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BAE Merger Failure Then EADS Sign Positive Response Aviation News 9

 When EADS and BAE Systems tried to merge last year, CEO Tom Enders of the former, was keen to point out that the deal would deliver the much-needed strengthening EADS' defense business. Less than half a year later, he posits that smaller is better.

“Maybe it is not a bad time to have a smaller rather than larger defense business,” Enders said last week at an EADS event in Berlin. The comments reflect shrinking defense budgets as much as a reality check; on its own, EADS simply does not have the capability for large growth in the defense sector. And now it is time to sell the story that profitability matters more than size. If EADS takes that statement seriously, then Cassidian—its defense unit—can expect even more draconian cuts on top of its recent round of layoffs.
Cassidian's restructuring is ongoing and a strategic review will not be finalized before a new board of directors is in place by the end of March. However, Enders has hinted that Cassidian's current activities could be curtailed. 

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EADS as a whole recorded just under €12 billion ($15.6 billion) in defense revenues during 2012, only slightly higher than in 2011. But those results came in the face of a poor showing from Cassidian, which saw its earnings tumble by nearly 60%. The overall defense share in total revenues is around 20%, with Airbus dominating strongly.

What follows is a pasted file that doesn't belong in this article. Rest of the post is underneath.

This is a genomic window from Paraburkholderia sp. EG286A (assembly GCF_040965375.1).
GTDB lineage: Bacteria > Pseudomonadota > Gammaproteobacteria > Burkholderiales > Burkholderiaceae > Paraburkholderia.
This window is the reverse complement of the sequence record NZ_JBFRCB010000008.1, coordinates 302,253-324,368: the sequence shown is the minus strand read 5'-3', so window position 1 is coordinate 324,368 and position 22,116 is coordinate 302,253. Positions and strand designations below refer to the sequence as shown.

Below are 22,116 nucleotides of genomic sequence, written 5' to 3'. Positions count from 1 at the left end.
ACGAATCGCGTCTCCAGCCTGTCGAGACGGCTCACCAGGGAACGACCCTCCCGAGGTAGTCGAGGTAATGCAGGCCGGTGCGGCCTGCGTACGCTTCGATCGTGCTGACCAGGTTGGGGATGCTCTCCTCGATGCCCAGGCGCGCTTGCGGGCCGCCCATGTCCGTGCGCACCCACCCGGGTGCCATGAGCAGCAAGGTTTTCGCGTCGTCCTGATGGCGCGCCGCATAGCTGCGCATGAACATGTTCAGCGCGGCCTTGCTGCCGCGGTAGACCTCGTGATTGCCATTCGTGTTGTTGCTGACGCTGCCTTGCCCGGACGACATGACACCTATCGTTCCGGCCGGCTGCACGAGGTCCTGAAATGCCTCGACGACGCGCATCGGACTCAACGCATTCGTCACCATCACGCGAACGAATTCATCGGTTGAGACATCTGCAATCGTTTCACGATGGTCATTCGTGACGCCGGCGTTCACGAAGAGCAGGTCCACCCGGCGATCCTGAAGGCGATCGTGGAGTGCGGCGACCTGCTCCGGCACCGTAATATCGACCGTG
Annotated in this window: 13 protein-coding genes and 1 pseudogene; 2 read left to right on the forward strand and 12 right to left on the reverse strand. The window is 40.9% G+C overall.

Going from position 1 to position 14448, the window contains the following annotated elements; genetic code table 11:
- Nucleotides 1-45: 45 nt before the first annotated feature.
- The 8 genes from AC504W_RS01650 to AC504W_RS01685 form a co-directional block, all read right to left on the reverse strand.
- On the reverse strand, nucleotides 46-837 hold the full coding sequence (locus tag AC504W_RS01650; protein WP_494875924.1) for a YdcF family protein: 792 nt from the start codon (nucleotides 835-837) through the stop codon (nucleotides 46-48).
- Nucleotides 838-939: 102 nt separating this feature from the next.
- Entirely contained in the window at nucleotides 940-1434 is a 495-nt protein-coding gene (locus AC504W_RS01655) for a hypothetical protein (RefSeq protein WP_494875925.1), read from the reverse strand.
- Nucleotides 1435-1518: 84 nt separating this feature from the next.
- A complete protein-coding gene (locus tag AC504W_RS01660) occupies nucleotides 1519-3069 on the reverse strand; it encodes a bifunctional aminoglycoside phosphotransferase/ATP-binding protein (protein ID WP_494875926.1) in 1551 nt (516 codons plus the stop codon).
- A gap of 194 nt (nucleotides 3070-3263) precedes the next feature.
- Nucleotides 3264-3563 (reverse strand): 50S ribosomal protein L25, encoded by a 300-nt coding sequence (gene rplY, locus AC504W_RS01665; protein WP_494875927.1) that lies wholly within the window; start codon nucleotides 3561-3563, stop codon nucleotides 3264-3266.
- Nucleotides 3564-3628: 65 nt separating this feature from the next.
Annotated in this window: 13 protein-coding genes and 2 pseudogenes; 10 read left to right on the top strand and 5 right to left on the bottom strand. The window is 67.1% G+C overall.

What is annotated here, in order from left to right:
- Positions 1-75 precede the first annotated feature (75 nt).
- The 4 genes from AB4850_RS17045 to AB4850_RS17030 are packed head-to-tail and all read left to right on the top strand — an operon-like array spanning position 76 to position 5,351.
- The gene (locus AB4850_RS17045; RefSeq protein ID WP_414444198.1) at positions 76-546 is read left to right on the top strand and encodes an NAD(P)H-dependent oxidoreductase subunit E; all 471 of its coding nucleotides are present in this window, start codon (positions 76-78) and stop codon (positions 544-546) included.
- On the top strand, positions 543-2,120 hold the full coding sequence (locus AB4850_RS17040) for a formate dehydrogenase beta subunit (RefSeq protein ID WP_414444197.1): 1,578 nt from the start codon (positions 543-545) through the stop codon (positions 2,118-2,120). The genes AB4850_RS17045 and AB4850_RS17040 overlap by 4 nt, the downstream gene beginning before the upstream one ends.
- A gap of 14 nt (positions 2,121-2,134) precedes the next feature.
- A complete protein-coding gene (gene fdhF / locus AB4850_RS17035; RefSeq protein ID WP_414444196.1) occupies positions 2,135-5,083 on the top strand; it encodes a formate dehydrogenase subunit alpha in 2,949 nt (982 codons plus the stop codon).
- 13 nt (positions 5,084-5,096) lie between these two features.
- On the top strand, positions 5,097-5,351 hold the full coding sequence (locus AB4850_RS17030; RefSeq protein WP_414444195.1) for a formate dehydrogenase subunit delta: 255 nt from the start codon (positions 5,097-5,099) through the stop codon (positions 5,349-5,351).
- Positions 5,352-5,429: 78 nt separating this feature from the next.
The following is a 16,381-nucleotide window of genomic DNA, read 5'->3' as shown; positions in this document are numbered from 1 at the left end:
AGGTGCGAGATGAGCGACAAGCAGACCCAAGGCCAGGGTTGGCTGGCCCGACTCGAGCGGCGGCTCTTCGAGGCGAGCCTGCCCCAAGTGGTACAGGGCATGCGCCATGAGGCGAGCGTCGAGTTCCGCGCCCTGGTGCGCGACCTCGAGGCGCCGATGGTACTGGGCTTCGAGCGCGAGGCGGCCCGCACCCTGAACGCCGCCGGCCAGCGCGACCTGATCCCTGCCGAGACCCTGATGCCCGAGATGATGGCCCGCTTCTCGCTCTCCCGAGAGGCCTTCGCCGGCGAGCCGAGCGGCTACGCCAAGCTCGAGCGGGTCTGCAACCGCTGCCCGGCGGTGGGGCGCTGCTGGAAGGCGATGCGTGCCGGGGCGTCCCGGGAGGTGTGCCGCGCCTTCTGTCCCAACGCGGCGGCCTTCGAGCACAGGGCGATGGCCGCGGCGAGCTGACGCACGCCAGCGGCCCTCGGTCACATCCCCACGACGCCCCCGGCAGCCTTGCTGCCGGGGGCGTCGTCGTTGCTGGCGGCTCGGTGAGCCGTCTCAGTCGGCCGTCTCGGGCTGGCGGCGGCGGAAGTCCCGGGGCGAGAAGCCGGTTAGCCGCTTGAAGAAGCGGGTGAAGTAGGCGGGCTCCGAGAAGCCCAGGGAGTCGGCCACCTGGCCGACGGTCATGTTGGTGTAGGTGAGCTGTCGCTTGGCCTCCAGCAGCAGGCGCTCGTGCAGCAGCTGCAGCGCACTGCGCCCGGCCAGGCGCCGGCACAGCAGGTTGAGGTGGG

“This company [EADS] will remain a major player in the defense business,” Enders insists. “And €12 billion is not a small amount; it [denotes] a stable business and means we are still No. 1 or 2 in Europe.” But he concedes that Cassidian still needed to restructure and that work is underway to make the division “leaner, more agile and more profitable going forward.”

Cassidian endured two sets of one-off charges of €198 million, booked in the last quarter of 2012. The €98 million came from the division's restructuring costs, part of the company's Transformation Plus program—aimed at reducing costs and improving competitiveness in the changing markets. The restructuring will see 850 personnel, mostly in management and administration, being laid off. Cassidian anticipates that the cuts will save €200 million a year by 2014. The remaining €100 million was paid as the company carried out the “de-risking” of its secure systems and solutions business portfolio.
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